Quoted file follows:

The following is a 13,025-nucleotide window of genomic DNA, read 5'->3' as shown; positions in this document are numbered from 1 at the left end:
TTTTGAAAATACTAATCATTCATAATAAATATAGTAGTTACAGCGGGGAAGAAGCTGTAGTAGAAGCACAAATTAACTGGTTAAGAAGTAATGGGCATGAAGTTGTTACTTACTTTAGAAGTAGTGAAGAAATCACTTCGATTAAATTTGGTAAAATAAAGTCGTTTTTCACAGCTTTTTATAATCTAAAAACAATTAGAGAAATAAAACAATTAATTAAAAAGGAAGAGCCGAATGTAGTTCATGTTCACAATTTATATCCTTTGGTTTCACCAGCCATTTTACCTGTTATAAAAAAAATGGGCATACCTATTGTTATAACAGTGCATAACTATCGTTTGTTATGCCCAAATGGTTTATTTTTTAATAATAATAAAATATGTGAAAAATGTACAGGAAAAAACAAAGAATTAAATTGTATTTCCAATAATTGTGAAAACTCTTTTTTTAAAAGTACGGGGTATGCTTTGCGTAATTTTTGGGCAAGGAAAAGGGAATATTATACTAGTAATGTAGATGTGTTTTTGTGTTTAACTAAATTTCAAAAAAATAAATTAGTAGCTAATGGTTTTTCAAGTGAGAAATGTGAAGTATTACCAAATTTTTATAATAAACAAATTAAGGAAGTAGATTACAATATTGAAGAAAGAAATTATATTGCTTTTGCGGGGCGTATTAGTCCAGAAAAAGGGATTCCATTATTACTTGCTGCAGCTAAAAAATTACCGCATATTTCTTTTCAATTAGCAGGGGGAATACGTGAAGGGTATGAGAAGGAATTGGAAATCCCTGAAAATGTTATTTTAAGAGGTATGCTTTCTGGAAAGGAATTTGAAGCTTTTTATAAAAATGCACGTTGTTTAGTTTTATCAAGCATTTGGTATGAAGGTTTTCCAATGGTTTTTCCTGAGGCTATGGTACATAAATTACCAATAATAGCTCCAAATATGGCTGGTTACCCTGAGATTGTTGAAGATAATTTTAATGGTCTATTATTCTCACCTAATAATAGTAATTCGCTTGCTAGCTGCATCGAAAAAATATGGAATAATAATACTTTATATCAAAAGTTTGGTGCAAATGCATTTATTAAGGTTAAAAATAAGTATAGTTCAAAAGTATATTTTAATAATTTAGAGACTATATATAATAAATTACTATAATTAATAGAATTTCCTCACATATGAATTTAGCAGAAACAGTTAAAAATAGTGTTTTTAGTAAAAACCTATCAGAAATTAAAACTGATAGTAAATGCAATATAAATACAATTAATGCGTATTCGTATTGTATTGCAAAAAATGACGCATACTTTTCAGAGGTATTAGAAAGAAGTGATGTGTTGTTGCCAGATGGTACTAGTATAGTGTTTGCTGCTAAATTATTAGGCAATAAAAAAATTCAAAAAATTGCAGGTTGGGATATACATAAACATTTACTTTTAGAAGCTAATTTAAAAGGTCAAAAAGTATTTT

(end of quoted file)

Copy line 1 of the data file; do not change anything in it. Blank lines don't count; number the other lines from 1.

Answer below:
The following is a 13,025-nucleotide window of genomic DNA, read 5'->3' as shown; positions in this document are numbered from 1 at the left end: